The erotic is a key element in some of her projects. Its basis is found in sensuality, love and physicality from the feminine perspective. The five statues comprising the ‘Ik en mijn minaar’ (I and my lover) project from 2012 display two lovers engrossed with each other. They could be anyone, for their faces betray no detail, being nearly scraped flat with a spatula during modelling. It seems as if Natasja wanted to capture tenderness in this series, but how in heaven’s name do you express such a feeling in three dimensions? And yet, she succeeds due to the sensuality that the works radiate, no matter how impossible that may seem. Her relationship with artist Onno Broeksma led to a decision by the artist couple to display their work in duo form as well, this in such exhibitions as the one in the Henriette Polak Museum in Zutphen. The products of their collaboration remind us of the Kamasutra, the famous Indian textbook on the art of love and seduction from the second century of the Christian era
De Vijf Kussen (The Five Kisses) of Appingedam (2013), five sculptures of Appingedam residents of all ages in the act of kissing, is a typical Bennink project. The aim was to use artwork to create a connection between the old city centre and a newer adjacent neighbourhood. Of course, Bennink chose people for this purpose: people from the city itself, a cross-section of residents from all levels of the population. And what was a better vehicle for this purpose than “the kiss”? After all, a kiss is a physical connection between people and stands, in the context of the commission, precisely for the requested intent. Such is the creative and intellectual power of Bennink; she knows how to place a rather abstract instruction into a human and social perspective. The process from commission to unveiling was also recorded by Marleen Gotlieb and became an extraordinary documentary that I saw at the Assen Film Festival This is also a characteristic of Bennink: record as must of the content-related and creative process as possible. The jury report includes the following remarks about The Five Kisses: ‘a kiss is universal and therefore accessible. The ordinary is not made extraordinary, not even by the manner of creation. Natasja Bennink includes a crude note in her work, which has something sturdy in it, banishing all slickness … ‘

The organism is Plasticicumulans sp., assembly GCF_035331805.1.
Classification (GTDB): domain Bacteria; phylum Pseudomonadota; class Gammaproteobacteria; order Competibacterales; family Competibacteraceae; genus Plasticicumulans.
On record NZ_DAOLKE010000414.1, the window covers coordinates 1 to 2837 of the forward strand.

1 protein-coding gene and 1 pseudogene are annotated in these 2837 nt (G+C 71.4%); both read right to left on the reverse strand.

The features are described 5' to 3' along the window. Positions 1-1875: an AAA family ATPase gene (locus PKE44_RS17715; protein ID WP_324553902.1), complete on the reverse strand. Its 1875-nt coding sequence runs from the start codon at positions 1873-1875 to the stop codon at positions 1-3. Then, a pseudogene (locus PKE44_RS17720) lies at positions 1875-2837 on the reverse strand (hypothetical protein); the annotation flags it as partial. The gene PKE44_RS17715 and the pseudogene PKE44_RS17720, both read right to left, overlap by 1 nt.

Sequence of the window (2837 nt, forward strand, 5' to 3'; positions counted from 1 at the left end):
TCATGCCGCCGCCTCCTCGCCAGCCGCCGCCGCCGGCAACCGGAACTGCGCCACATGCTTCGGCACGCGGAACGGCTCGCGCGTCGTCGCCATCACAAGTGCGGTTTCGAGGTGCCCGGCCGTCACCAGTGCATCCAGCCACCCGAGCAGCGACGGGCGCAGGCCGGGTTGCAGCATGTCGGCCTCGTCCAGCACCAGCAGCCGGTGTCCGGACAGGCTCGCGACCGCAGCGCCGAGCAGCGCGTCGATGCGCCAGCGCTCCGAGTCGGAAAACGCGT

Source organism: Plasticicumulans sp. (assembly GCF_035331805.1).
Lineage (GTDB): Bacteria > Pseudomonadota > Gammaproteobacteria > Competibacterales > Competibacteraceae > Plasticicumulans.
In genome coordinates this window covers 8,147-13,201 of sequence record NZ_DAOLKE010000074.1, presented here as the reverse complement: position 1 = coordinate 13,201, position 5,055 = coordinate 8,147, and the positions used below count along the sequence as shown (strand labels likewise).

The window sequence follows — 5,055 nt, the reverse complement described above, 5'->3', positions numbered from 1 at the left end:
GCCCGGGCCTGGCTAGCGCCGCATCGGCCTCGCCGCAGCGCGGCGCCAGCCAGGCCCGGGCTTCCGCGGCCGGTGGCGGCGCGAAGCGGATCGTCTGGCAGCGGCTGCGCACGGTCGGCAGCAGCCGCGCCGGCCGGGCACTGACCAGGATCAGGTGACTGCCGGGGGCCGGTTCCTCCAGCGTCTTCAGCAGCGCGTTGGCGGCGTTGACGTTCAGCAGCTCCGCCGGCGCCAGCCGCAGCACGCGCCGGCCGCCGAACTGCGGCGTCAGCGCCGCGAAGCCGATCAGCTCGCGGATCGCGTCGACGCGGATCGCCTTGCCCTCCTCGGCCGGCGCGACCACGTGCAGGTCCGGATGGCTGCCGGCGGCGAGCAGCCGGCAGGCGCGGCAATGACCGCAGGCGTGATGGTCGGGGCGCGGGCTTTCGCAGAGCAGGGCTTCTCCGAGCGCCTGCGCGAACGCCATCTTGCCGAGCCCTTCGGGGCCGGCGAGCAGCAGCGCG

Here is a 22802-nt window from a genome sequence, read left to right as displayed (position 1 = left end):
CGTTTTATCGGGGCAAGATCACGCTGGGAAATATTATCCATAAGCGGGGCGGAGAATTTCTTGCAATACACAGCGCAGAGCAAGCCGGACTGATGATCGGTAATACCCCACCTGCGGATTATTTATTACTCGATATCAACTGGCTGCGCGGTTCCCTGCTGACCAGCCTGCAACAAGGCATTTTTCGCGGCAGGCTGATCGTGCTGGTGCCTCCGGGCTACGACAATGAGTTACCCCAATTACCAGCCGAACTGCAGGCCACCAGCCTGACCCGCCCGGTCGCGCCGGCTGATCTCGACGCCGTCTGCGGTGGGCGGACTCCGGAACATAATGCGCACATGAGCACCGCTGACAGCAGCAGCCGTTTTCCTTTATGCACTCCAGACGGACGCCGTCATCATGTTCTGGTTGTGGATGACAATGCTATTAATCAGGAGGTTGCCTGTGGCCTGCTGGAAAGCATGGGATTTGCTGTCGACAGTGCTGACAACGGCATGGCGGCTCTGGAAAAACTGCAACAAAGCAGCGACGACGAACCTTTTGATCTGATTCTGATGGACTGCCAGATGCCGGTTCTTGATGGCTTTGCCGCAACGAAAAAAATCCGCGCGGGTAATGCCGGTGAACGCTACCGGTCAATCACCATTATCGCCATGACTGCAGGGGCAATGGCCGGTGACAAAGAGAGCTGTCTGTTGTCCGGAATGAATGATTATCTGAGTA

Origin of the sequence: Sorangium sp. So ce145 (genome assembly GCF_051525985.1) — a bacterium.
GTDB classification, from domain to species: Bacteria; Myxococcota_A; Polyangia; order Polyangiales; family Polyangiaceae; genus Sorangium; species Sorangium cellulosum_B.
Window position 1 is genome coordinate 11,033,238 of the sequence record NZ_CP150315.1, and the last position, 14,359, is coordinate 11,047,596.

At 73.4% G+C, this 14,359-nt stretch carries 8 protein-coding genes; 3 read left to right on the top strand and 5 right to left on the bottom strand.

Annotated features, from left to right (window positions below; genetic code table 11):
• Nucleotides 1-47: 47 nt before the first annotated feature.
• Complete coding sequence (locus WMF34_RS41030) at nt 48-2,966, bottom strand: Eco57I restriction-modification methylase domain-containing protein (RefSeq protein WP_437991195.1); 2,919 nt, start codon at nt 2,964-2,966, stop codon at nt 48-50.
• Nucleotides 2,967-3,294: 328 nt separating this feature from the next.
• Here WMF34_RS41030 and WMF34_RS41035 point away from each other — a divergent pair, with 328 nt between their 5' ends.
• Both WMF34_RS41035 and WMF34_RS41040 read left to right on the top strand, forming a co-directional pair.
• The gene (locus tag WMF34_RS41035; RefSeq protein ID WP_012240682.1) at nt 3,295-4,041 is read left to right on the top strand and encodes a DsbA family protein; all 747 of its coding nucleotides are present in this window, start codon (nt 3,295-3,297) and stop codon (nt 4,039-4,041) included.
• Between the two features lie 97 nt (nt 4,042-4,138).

Bennink wants to draw attention to social issues through her art. ‘I create sculptures in which I use a rough edge to reach people. Although art is not a requirement for life, I clearly see the necessity and beauty of sculpture.’
The latest project, on which she is still working at the time of writing, may be the most complicated to date. She entitled it ‘Quand on n’a que l’amour’. I saw the work, including the two models, in her studio in Ezinge. The models, intimately intertwined, were intensively observed by Bennink and with large almost savage interventions, she applied the finishing touches according to her personal vision. Both subjects of the portraits were noticeably impressed. Again, she knew how to flawlessly apply features to the sculpture that enable it to surpass even beauty.

This book, From Kiss to King presents Bennink’s work from the last five years. A woman with a mission (2009) covers the preceding years, showing her work for the period of 1999 – 2009. Both publications are not traditional art books, which often display the work of an artist in a rather dry manner. Her collaboration with photographer Reyer Boxem is special, capturing her work in context at the moment that he perceives it. This creates interplay between sculpture and environment.
I am absolutely convinced that Natasja Bennink will make further large advances as a sculptress in the next five years. One development that is already perceivable (at least by me) will lead to even greater abstraction without abandoning mimesis. It will be in large, monumental sculptures that she will continue to excel in the future.